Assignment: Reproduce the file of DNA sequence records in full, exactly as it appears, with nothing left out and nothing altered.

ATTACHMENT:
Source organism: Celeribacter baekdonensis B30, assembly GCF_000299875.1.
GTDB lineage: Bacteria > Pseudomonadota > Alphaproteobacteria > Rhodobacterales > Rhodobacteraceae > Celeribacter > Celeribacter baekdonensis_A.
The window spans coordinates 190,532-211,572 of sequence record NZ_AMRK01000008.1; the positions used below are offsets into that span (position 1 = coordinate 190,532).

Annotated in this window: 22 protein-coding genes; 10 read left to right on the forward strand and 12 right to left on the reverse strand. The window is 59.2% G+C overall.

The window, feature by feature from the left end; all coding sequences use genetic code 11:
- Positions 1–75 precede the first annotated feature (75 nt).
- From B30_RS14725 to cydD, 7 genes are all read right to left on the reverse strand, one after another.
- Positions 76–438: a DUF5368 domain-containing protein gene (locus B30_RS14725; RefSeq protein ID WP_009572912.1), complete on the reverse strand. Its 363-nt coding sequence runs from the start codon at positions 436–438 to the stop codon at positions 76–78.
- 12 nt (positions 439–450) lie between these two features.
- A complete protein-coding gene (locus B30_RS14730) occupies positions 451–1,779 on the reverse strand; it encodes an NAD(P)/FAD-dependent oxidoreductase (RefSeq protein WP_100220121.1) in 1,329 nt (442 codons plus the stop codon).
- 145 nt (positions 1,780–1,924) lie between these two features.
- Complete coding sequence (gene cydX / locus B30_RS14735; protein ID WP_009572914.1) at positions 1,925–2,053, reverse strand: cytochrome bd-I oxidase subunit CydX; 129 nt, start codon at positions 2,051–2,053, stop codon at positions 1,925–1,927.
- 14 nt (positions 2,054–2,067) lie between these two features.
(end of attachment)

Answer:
Source organism: Celeribacter baekdonensis B30, assembly GCF_000299875.1.
GTDB lineage: Bacteria > Pseudomonadota > Alphaproteobacteria > Rhodobacterales > Rhodobacteraceae > Celeribacter > Celeribacter baekdonensis_A.
The window spans coordinates 190,532-211,572 of sequence record NZ_AMRK01000008.1; the positions used below are offsets into that span (position 1 = coordinate 190,532).

Annotated in this window: 22 protein-coding genes; 10 read left to right on the forward strand and 12 right to left on the reverse strand. The window is 59.2% G+C overall.

The window, feature by feature from the left end; all coding sequences use genetic code 11:
- Positions 1–75 precede the first annotated feature (75 nt).
- From B30_RS14725 to cydD, 7 genes are all read right to left on the reverse strand, one after another.
- Positions 76–438: a DUF5368 domain-containing protein gene (locus B30_RS14725; RefSeq protein ID WP_009572912.1), complete on the reverse strand. Its 363-nt coding sequence runs from the start codon at positions 436–438 to the stop codon at positions 76–78.
- 12 nt (positions 439–450) lie between these two features.
- A complete protein-coding gene (locus B30_RS14730) occupies positions 451–1,779 on the reverse strand; it encodes an NAD(P)/FAD-dependent oxidoreductase (RefSeq protein WP_100220121.1) in 1,329 nt (442 codons plus the stop codon).
- 145 nt (positions 1,780–1,924) lie between these two features.
- Complete coding sequence (gene cydX / locus B30_RS14735; protein ID WP_009572914.1) at positions 1,925–2,053, reverse strand: cytochrome bd-I oxidase subunit CydX; 129 nt, start codon at positions 2,051–2,053, stop codon at positions 1,925–1,927.
- 14 nt (positions 2,054–2,067) lie between these two features.